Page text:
I love the clash of perspectives in these shots. Looking at both close-up and far-away views of terrain. The kind of thing you'd only see from really high up.

 

 

it's actually often very difficult to compose shots because everything is often the exact same shade of brown. for instance i tried to take a picture from my vantage point sitting on the edge of a sheer cliff, but there's almost no discernible difference between the edge of the outcropping under my ass and the valley floor 2k feet below

 

 

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Posted

found another projectile point today during the site survey. we've been down to the coast to map the place three separate times now and found definitive cultural material each time... today's latest discovery was another projectile point. this one was twice as large as the rest, but defined by a fluted base characteristic of coastal sites and pressure flaking; it's fairly thin which further confirms that the site is from the middle horizon (around 600-100 years ago.) this is not particularly accurate - 400 years is a lot of variability - but the main battle has been to figure out if the site is middle horizon, formative, or archaic, a span of time periods ranging from 11,000 BCE to 1200 CE.

 

searching up on an opposing slope we came across some diagnostic potsherds (a fancy archaeological term that basically means pieces of pottery that make it easily identifiable, like rims, paint, or specific decorations) that indicate a clear fit into the typological sequences of the empire we're studying. this all but proves that the area was contemporary with this empire and that it was either a coastal site inhabited by denizens of the empire (a controversial claim) or (more likely) that trade existed between local coastal groups and the empire itself.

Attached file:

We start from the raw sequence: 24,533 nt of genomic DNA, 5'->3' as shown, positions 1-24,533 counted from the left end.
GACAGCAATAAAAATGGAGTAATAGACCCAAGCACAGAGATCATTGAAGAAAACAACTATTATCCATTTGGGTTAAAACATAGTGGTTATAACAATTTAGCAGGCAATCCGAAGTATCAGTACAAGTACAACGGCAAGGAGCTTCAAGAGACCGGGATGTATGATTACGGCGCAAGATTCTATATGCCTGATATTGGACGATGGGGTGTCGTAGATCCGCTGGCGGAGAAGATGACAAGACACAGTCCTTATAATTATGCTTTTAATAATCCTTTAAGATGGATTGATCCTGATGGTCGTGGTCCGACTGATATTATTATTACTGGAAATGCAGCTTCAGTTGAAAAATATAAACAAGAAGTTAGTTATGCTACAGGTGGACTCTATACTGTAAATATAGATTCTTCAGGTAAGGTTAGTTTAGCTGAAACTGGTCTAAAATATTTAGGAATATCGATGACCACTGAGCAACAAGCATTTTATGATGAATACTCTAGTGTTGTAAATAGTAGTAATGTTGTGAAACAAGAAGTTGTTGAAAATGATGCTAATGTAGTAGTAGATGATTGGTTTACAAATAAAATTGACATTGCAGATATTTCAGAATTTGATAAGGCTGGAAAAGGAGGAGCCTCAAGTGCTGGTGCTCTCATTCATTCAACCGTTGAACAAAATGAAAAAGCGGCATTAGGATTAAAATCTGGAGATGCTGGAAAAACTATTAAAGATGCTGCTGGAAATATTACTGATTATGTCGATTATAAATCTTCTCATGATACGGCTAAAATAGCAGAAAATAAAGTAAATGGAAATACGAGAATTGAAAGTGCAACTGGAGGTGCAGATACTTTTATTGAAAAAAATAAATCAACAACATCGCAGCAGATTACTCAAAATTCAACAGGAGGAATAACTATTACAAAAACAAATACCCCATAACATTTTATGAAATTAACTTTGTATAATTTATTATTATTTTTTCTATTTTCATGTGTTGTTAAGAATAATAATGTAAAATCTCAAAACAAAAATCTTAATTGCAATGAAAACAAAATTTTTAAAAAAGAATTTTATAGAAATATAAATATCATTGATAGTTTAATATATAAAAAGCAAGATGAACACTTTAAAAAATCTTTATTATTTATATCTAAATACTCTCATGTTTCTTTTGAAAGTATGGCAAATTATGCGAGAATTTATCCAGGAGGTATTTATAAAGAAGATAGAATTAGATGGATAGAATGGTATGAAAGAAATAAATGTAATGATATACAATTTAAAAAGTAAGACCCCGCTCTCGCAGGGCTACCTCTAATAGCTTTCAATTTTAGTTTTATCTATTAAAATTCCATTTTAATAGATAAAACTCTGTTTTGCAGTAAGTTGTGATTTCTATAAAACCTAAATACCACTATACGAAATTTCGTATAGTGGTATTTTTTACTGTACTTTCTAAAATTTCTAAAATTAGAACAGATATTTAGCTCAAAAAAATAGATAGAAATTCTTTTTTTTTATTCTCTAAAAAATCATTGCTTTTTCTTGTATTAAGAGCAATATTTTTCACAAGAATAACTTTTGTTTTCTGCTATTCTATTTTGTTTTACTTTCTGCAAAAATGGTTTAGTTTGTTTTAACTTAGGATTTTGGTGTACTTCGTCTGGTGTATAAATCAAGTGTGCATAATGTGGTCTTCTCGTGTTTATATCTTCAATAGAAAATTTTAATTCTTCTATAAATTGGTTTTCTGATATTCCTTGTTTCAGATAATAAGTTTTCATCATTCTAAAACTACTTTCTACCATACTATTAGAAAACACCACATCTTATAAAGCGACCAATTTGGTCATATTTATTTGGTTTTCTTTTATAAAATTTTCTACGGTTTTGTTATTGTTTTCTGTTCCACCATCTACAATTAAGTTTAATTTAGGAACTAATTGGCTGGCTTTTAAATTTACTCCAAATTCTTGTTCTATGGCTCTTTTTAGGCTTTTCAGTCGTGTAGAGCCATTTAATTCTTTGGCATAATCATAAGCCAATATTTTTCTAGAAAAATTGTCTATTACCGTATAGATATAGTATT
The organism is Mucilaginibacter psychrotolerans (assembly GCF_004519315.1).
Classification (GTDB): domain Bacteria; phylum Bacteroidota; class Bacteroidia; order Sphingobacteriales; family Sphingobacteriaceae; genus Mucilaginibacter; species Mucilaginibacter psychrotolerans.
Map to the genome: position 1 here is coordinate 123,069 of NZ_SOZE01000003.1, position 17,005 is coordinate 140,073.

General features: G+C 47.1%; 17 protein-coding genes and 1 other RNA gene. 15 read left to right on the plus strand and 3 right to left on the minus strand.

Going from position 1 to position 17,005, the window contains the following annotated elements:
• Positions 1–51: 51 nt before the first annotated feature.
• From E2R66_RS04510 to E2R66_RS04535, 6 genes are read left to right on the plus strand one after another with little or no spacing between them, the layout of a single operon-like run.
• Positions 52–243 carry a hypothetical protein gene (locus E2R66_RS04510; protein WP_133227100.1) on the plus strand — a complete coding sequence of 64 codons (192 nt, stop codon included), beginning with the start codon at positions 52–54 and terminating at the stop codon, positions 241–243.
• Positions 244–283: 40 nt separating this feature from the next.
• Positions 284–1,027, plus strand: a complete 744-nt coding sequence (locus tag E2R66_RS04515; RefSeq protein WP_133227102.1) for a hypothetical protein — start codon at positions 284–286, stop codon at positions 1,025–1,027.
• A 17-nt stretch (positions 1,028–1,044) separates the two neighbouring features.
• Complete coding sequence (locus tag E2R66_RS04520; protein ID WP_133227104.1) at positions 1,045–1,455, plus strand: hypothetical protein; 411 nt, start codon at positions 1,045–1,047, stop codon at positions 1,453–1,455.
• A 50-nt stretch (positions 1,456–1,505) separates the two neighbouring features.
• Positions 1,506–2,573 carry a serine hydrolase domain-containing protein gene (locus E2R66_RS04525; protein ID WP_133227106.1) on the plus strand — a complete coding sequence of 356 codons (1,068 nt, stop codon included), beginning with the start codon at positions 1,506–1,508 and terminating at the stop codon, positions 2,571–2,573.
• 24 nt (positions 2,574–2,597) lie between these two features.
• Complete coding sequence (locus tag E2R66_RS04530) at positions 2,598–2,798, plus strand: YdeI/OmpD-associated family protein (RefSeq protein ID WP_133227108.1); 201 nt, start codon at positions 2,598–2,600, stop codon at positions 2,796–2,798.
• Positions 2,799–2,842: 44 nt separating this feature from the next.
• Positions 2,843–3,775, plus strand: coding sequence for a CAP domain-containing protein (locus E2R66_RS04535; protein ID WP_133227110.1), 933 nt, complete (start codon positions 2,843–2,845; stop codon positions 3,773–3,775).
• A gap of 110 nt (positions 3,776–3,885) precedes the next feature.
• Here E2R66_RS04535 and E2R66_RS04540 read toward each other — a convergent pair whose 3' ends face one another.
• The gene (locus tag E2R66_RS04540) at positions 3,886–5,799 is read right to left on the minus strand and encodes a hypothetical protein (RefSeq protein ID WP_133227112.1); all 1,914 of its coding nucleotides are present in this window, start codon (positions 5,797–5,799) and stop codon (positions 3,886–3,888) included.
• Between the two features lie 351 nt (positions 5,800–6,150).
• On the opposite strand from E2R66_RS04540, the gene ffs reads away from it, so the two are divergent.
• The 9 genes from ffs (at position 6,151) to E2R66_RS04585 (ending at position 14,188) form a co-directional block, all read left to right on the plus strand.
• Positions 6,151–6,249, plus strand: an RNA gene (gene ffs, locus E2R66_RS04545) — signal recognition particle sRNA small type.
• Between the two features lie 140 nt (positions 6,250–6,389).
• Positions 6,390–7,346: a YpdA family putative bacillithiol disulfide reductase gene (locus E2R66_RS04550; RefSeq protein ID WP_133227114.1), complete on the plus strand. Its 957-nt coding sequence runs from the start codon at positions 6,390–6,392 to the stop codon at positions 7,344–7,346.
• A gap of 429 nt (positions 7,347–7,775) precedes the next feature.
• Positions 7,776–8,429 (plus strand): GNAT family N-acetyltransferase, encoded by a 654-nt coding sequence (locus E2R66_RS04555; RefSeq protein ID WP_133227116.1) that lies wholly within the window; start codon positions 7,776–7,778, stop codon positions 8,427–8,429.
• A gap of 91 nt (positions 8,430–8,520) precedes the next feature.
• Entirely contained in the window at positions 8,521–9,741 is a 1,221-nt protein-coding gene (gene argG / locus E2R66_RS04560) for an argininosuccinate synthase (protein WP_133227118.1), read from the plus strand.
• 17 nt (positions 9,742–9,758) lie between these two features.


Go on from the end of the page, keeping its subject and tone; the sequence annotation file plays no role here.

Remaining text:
this is pretty much what archaeologists do: potshot theories until evidence can be found to support or debunk a given hypothesis. in this case the evidence - relatively cursory evidence, if we're fair - suggests that our hypothesis is correct, and we'll be bringing a team out to excavate if we can get grant money. at that point we'll be able to determine a lot more about the people that lived there, including burial customs (the most interesting thing to me) and their interaction with the southern reaches of the inland empire. it's all a bit dense, and not quite as sexy as indiana jones has made archaeology out to be, but this is all the groundwork an archaeologist has to lay down to get to do the truly fun stuff.

 

 

 

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Posted

You can't tell me that you couldn't remove PhillyB from that projectile pic above and not see the exact likeness of the supposed Martian landscape...

 

Anyways, as always, thanks for the interesting read!

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Posted

time for more group pics I think!!!!!! :cool:

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Posted

 

 

 

 

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Where's the zoom?